FileMaker 7.x or 8.x, Leopard and Instant Web Publishing (IWP)

(Added note 6-Nov-2008: Please check the added notes at the end of the article. Yes, FM 8.x works too, and I’ve also added a way to do the patching much faster)

Recently, I was testing some ideas with various versions of FileMaker, and I found out that Instant Web Publishing with FileMaker 7 Developer on Mac OS X Leopard did not work.

I reinstalled FileMaker 7 Developer, upgraded to 7.0v3, installed the fm_70v3_osx_iwp update from the FileMaker website – and things seemed to work fine.

That is – until I quit and restarted FileMaker :-(

I again got the message that Instant Web Publishing could not be started.

After some fiddling and fumbling, I managed to find the cause, and devise a fix for it – and that’s what is outlined here. The fix also works for FileMaker 8.x.

Caveat: use the information here at your own risk – no guarantees of any kind are given, and if things go wrong, the responsibility is yours!

As far as I can tell, the problem stems from the fact that the FM Web Publishing.app application, which is buried inside the Extensions folder, inside the Web Support folder, has some security issues that conflict with Leopard’s security measures.

If you open the FM Web Publishing.app package folder (right-click or Control-click in the Finder, and select Show Package Contents), you’ll find the following structure:

i.e. buried inside the package folder is a Mac OS X executable called FM Web Publishing. This executable makes use of the four included frameworks FMEngine, FMWrapper, MSLRuntime and OmniORB4 which are also part of the package.

The first time you use IWP in FileMaker, FileMaker will change the owner and permissions on this Mac OS X executable to be owned by the user ‘root’ and with a setuid permission. Check the terminal session screen capture below – note the ‘s’ in the -rwsr-xr-x permissions, and the fact that the owner is ‘root’ – not ‘kris’.

Initially, after you decompress and install the fm_70v3_osx_iwp patch from the FileMaker web site, the owner and permissions are not yet set up like this – it’s only when you run FileMaker after installing the new files that the owner and setuid bit are changed. That’s why FileMaker will ask for your password in order to effect these changes.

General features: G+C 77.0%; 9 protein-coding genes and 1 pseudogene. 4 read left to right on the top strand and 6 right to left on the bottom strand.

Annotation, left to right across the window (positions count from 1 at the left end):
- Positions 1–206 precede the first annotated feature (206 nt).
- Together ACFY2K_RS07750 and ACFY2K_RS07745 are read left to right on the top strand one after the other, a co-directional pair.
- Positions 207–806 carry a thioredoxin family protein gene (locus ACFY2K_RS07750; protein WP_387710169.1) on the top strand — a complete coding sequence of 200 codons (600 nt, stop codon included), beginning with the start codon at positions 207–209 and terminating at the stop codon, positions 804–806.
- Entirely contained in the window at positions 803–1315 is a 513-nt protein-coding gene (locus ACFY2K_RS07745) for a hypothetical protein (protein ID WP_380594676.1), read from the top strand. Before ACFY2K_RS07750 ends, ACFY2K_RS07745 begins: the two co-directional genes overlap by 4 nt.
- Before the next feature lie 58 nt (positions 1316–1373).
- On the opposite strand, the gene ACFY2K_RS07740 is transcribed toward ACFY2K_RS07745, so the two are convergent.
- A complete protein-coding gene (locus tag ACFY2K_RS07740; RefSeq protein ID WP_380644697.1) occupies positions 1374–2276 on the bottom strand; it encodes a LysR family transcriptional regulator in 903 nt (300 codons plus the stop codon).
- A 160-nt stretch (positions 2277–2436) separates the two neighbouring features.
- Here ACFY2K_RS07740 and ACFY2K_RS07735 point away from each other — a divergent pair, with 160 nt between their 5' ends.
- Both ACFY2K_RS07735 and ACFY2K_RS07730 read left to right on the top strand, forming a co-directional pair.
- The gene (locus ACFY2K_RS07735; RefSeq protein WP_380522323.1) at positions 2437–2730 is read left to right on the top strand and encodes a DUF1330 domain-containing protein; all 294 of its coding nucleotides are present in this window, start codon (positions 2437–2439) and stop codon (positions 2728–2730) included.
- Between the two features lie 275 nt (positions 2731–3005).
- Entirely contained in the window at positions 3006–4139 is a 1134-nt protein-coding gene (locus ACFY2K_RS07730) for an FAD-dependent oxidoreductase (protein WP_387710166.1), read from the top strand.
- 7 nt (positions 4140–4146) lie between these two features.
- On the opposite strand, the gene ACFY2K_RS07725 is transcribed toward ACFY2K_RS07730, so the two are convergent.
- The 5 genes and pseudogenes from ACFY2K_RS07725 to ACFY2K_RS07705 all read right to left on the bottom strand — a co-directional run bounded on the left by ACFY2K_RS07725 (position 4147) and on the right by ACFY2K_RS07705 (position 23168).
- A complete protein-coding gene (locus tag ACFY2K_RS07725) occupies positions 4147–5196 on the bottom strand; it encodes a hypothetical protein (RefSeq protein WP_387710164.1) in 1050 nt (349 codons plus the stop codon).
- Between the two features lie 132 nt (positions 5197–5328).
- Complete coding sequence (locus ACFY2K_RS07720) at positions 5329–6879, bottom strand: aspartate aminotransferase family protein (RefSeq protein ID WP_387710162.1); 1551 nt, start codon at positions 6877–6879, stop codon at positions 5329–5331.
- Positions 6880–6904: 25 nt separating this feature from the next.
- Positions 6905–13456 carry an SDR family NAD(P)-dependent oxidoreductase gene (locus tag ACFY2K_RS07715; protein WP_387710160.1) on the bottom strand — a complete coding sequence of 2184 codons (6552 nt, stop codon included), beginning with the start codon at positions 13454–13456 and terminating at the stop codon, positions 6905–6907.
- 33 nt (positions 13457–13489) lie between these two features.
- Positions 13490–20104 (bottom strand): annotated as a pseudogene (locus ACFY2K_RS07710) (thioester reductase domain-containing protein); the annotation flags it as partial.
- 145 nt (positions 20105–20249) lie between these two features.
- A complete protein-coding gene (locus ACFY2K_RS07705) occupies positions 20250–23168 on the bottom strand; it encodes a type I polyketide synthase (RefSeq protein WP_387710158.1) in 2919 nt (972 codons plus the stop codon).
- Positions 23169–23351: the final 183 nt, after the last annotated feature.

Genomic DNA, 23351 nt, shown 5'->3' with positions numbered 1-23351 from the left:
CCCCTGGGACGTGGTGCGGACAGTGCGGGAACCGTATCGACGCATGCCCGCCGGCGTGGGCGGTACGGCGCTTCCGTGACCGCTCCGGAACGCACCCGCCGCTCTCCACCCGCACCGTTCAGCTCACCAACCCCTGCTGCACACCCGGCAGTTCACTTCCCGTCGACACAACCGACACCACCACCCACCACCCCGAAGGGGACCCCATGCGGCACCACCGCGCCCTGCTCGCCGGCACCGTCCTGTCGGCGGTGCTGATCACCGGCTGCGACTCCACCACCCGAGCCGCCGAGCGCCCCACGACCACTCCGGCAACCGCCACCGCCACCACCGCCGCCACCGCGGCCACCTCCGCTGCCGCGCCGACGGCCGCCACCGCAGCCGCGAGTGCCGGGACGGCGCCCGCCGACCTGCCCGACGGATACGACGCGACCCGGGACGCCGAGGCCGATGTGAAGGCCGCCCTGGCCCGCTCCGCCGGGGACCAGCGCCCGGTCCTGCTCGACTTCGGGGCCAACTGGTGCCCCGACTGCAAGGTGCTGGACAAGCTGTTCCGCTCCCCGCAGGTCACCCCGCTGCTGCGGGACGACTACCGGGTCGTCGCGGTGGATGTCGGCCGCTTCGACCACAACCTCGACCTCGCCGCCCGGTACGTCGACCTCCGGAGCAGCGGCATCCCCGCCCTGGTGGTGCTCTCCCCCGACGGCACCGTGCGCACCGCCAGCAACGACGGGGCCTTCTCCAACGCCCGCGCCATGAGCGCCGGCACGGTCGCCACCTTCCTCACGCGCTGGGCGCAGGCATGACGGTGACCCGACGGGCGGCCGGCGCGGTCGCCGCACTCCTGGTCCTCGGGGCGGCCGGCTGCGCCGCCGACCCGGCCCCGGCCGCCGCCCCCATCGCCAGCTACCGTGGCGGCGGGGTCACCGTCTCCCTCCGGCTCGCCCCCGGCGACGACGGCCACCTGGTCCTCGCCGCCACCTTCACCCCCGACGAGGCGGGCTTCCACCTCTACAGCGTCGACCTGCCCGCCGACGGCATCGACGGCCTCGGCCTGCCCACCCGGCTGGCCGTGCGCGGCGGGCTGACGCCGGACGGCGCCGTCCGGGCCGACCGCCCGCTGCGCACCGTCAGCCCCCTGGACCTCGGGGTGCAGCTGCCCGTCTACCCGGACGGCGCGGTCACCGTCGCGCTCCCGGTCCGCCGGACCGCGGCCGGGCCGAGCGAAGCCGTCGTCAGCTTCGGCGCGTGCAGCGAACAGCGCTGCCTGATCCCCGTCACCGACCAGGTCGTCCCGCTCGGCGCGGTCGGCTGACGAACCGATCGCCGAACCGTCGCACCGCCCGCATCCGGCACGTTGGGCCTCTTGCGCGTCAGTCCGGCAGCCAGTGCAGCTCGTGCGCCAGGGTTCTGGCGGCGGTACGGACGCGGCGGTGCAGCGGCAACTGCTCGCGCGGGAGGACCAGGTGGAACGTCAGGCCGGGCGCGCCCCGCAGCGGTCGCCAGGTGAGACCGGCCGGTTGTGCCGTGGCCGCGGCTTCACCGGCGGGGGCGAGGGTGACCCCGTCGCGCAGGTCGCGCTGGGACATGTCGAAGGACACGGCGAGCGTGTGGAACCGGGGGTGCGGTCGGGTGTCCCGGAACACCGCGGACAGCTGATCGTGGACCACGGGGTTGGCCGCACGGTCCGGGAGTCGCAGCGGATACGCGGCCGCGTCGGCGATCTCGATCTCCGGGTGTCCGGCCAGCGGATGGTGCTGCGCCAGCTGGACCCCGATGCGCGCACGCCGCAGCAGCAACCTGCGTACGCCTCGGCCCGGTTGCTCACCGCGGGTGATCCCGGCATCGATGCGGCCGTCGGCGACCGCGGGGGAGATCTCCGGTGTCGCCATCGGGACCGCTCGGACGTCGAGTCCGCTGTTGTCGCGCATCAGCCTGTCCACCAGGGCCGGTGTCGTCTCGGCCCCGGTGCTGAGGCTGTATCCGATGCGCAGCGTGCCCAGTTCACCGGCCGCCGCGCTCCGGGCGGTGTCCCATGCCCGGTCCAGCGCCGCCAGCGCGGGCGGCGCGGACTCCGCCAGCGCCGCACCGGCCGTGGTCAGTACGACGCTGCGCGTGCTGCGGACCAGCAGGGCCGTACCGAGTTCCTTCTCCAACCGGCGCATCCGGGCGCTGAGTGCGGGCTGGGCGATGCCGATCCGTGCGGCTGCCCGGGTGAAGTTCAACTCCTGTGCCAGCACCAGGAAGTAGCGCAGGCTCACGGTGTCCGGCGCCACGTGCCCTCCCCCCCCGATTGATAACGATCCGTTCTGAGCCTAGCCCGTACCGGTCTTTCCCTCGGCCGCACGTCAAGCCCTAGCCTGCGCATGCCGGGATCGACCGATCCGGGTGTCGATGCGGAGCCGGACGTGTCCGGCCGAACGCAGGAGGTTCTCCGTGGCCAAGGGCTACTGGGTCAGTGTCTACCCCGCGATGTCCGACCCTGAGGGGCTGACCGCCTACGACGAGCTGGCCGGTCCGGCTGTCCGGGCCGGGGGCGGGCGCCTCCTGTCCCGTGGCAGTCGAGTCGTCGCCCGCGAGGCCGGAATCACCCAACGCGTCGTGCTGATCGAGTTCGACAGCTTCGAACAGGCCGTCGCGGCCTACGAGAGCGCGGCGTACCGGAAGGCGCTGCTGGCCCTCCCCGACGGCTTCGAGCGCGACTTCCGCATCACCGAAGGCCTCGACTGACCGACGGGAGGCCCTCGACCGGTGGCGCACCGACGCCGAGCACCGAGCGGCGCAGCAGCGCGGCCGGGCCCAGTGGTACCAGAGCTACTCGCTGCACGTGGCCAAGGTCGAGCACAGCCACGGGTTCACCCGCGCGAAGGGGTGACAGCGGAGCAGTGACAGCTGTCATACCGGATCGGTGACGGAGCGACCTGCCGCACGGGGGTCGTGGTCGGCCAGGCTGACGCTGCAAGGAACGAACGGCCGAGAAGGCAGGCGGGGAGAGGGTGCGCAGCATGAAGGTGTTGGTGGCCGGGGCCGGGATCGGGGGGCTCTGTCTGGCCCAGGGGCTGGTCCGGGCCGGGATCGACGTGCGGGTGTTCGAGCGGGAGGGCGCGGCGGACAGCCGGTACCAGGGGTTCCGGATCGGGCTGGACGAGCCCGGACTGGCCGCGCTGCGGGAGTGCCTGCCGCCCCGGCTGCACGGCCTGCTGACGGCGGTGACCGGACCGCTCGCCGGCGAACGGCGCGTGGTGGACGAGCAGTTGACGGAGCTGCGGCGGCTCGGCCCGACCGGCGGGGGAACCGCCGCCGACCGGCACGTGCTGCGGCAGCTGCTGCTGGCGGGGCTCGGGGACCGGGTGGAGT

The problem has to do with the way the FM Web Publishing executable refers to the frameworks: internally it uses relative paths – and on Mac OS X 10.5.x, a.k.a Leopard, a setuid application is not allowed to use relative paths to refer to external frameworks.

If that were allowed, it would be fairly easy for a malicious program to fool the setuid-enabled program and make it refer to ‘fake’ stand-in frameworks and run malicious code with root permissions.

So, Leopard simply refuses to run this executable, and hence, IWP cannot be enabled on Leopard.

Luckily, it’s fairly easy to work around this issue.

First, I copied the four frameworks to my /Library/Frameworks folder, in amongst some other frameworks that already were residing there (my computer is called ‘picard’ – after Captain Picard of the Starship Enterprise):

Secondly, I used a hex editor (I use the old faithful HexEdit, but any hex editor will do) to patch all relative paths to become absolute paths.

First I opened up FM Web Publishing executable itself and searched for references to the frameworks – which I found around position 00000630 hex:

You see @executable_path/../Frameworks/blahdiblah a few times. These are the things that need to be patched. This string means: starting from the executable’s location, follow the relative path ../Frameworks/blahdiblah

This needs to be replaced by an absolute path /Library/Frameworks/blahdiblah and padded with extra zeroes so that the total length of the block does not change – my patched version looks like this:

As a double-check: look at the line at position 000007F0 – it looks identical in both ‘before’ and ‘after’ screen captures, showing that I did not introduce any ‘byte shifts’ in the file.

That’s not the whole story yet – this patch fixes up the executable, but two of the frameworks themselves also have the same problem.